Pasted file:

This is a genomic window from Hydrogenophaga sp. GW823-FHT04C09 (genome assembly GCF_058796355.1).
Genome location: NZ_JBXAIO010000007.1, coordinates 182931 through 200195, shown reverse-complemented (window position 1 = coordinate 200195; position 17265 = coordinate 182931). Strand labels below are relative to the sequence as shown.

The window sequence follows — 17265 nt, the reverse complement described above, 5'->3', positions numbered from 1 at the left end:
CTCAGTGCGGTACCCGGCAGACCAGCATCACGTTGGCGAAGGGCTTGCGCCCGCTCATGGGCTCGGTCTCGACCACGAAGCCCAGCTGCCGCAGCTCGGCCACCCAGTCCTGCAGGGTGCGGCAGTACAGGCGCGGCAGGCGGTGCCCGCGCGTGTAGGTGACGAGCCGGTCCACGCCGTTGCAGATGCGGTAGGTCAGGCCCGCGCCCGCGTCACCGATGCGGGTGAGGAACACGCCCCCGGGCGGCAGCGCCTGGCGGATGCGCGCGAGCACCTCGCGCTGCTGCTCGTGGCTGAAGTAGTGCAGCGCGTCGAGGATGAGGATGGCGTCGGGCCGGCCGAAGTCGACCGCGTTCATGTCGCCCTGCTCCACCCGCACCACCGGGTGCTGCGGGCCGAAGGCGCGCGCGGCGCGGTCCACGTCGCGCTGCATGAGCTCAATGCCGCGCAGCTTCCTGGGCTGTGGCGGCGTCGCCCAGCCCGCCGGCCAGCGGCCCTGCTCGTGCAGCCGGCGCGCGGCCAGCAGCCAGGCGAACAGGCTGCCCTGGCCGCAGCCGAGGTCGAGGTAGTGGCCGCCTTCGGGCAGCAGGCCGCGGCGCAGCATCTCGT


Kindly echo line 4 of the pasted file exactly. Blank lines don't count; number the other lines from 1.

CTCAGTGCGGTACCCGGCAGACCAGCATCACGTTGGCGAAGGGCTTGCGCCCGCTCATGGGCTCGGTCTCGACCACGAAGCCCAGCTGCCGCAGCTCGGCCACCCAGTCCTGCAGGGTGCGGCAGTACAGGCGCGGCAGGCGGTGCCCGCGCGTGTAGGTGACGAGCCGGTCCACGCCGTTGCAGATGCGGTAGGTCAGGCCCGCGCCCGCGTCACCGATGCGGGTGAGGAACACGCCCCCGGGCGGCAGCGCCTGGCGGATGCGCGCGAGCACCTCGCGCTGCTGCTCGTGGCTGAAGTAGTGCAGCGCGTCGAGGATGAGGATGGCGTCGGGCCGGCCGAAGTCGACCGCGTTCATGTCGCCCTGCTCCACCCGCACCACCGGGTGCTGCGGGCCGAAGGCGCGCGCGGCGCGGTCCACGTCGCGCTGCATGAGCTCAATGCCGCGCAGCTTCCTGGGCTGTGGCGGCGTCGCCCAGCCCGCCGGCCAGCGGCCCTGCTCGTGCAGCCGGCGCGCGGCCAGCAGCCAGGCGAACAGGCTGCCCTGGCCGCAGCCGAGGTCGAGGTAGTGGCCGCCTTCGGGCAGCAGGCCGCGGCGCAGCATCTCGT